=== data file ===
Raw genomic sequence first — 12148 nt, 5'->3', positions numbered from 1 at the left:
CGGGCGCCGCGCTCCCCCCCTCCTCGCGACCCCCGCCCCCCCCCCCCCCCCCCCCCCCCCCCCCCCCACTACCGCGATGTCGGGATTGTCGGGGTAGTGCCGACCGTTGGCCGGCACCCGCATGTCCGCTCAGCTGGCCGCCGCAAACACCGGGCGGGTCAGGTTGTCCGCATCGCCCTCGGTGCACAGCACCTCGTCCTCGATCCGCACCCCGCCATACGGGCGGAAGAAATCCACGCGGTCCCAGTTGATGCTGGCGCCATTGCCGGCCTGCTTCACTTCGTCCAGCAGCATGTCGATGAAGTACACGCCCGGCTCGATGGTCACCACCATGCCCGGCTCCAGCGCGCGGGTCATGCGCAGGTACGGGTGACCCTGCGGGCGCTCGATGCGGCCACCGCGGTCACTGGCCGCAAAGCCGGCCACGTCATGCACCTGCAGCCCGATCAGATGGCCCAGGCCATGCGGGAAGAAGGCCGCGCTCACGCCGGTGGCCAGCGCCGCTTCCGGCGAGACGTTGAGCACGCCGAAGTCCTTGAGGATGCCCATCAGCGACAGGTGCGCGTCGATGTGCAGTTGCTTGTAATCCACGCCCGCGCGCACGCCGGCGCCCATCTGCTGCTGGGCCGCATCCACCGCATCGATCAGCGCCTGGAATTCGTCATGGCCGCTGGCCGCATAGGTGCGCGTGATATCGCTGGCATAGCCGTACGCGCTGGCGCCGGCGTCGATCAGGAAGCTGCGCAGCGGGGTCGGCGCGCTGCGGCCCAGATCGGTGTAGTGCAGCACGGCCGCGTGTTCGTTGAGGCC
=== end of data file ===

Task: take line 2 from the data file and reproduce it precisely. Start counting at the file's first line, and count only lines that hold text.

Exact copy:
CGGGCGCCGCGCTCCCCCCCTCCTCGCGACCCCCGCCCCCCCCCCCCCCCCCCCCCCCCCCCCCCCCACTACCGCGATGTCGGGATTGTCGGGGTAGTGCCGACCGTTGGCCGGCACCCGCATGTCCGCTCAGCTGGCCGCCGCAAACACCGGGCGGGTCAGGTTGTCCGCATCGCCCTCGGTGCACAGCACCTCGTCCTCGATCCGCACCCCGCCATACGGGCGGAAGAAATCCACGCGGTCCCAGTTGATGCTGGCGCCATTGCCGGCCTGCTTCACTTCGTCCAGCAGCATGTCGATGAAGTACACGCCCGGCTCGATGGTCACCACCATGCCCGGCTCCAGCGCGCGGGTCATGCGCAGGTACGGGTGACCCTGCGGGCGCTCGATGCGGCCACCGCGGTCACTGGCCGCAAAGCCGGCCACGTCATGCACCTGCAGCCCGATCAGATGGCCCAGGCCATGCGGGAAGAAGGCCGCGCTCACGCCGGTGGCCAGCGCCGCTTCCGGCGAGACGTTGAGCACGCCGAAGTCCTTGAGGATGCCCATCAGCGACAGGTGCGCGTCGATGTGCAGTTGCTTGTAATCCACGCCCGCGCGCACGCCGGCGCCCATCTGCTGCTGGGCCGCATCCACCGCATCGATCAGCGCCTGGAATTCGTCATGGCCGCTGGCCGCATAGGTGCGCGTGATATCGCTGGCATAGCCGTACGCGCTGGCGCCGGCGTCGATCAGGAAGCTGCGCAGCGGGGTCGGCGCGCTGCGGCCCAGATCGGTGTAGTGCAGCACGGCCGCGTGTTCGTTGAGGCC